Forsythe repertory – an insight into Catalogue2022-09-21T15:39:42+00:00

Forsythe repertory – an insight into Catalogue By Brit Rodemund

photo©  by Dorothea Tuch

Catalogue is a fantastic piece to understand the rules and the historical context of how ballet evolved, as well as offering an artistique approach to the canon of classical dance. The goal of this two day workshop will be to change the perception of a material which is usely “fixed” in choreography by offering a playground in which the participants can experience and discover themselves differently. This will include the practice of listening, timing, rhythm, articulation and improvisation by using the inspirational force of the material. We will explore the importance of creating a dialogue together and the question of how we want to present ourselves to the audience. We will also focus on working without music, just using our breath and discover what this might change. Melanie Suchy (tanz, November 2016) said: „It is a delightful duet, celebrating togetherness and a shared sense of doing.“

photo©  by Dorothea Tuch

Brit Rodemund
She was born in Berlin where she got her professional education at the State Ballet School. In 1989 she was finalist at the Prix de Lausanne, in 1990 she won the first prize at the national competition of the GDR. Until 1995 she was soloist at he the German State Opera in Berlin, then she joined the Aalto Ballet Theatre in Essen, under the direction of Martin Puttke, where she was awarded the Aalto Stage Prize for her interpretation of Tatjana in Cranko’s Onegin. During these years she danced choreographies by Rudolf Nurejew, George Balanchine, Nacho Duato, Maryse Delente, William Forsythe, Daniela Kurz and otheres. In 1998 she joined the Nürnberg Ballet (direction Daniela Kurz). Since 2000 she has been working freelance with choreographers like Marco Santi, Christian Spuck, Katja Wachter, Nina Kurzja, Christoph Winkler, Silvana Schröder and Tomi Paasonen.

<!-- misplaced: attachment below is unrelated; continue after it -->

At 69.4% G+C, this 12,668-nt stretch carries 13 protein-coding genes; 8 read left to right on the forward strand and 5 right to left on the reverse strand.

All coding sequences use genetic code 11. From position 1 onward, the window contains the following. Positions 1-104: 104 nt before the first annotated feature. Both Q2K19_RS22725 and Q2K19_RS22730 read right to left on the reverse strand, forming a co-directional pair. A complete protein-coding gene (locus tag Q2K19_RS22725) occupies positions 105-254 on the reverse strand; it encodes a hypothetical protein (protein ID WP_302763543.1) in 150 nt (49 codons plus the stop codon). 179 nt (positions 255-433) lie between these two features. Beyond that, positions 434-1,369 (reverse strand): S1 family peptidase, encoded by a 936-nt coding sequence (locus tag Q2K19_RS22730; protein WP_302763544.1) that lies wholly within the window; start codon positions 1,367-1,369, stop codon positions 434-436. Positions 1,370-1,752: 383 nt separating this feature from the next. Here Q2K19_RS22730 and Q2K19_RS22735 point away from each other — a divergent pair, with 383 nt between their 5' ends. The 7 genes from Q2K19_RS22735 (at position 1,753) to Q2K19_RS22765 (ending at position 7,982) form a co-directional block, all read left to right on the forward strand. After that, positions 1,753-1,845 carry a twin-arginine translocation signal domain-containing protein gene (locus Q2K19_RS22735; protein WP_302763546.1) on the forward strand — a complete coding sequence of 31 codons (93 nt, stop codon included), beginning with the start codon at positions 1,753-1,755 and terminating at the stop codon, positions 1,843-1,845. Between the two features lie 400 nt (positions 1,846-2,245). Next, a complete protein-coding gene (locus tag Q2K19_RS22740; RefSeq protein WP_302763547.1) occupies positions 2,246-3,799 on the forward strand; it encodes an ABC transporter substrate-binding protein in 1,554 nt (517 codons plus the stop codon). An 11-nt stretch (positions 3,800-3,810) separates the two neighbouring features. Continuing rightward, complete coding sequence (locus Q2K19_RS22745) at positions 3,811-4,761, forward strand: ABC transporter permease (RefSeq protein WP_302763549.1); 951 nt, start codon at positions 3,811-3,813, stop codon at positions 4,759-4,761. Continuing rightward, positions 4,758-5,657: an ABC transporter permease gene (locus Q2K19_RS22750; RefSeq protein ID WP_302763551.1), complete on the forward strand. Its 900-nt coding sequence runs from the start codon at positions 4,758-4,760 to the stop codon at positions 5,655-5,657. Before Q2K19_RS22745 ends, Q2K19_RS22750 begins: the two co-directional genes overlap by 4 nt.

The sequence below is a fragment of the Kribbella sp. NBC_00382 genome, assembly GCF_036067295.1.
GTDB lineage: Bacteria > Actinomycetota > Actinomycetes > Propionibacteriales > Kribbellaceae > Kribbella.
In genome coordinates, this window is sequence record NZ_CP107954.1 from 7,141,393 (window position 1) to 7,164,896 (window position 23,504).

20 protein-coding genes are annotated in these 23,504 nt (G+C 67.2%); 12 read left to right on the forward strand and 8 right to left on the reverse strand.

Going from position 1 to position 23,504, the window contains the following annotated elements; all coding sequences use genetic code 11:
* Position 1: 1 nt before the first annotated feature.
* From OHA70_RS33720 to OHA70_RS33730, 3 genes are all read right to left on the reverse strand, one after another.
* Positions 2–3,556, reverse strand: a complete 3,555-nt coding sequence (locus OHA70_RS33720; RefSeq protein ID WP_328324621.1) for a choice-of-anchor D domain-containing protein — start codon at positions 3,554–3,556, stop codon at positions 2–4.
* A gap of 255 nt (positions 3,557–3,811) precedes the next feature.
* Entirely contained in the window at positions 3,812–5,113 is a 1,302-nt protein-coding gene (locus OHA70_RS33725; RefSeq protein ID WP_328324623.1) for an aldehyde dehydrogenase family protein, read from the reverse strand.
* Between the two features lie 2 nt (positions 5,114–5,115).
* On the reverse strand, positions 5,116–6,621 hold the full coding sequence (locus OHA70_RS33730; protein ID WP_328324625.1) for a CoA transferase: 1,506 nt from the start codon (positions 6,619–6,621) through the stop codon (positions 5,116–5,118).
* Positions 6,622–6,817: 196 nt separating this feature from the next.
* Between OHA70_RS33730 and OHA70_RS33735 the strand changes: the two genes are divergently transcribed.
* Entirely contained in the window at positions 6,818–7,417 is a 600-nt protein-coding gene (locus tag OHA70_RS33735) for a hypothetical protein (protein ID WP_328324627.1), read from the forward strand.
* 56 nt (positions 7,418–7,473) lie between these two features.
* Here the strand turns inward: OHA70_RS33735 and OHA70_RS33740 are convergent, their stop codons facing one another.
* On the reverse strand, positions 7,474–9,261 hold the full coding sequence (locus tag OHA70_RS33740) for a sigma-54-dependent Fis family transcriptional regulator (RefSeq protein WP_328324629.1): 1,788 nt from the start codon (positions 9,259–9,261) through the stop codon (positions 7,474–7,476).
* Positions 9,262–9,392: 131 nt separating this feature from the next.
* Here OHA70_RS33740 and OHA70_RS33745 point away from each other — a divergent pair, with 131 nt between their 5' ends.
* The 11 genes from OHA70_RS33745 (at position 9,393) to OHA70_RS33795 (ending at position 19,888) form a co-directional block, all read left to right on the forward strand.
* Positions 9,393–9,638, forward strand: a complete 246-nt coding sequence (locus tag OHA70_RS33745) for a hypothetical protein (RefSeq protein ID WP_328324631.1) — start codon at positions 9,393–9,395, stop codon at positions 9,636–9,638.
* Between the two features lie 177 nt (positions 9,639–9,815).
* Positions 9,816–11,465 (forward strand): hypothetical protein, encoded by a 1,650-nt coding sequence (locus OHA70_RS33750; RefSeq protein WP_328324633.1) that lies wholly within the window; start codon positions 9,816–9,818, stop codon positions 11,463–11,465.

On the occasion of a Wiesenthal premiere at the Aalto Ballet she got to know Susanne Mundorf, the preserver of the artistic heritage of Grete Wiesenthal (1885 – 1970). Ever since, Brit Rodemund, as one of the well-known interpreters of Wiesenthal’s creations, has stood up for the work of the important choreographer from Vienna. Susanne Mundorf, on the other hand, who lives near Lake Starnberg, has maintained the tradition of Wiesenthal’s work in her project group and in her activities as an international educationist.
18th and 19 March 2023
time: 10am to 4pm
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Art Factory International
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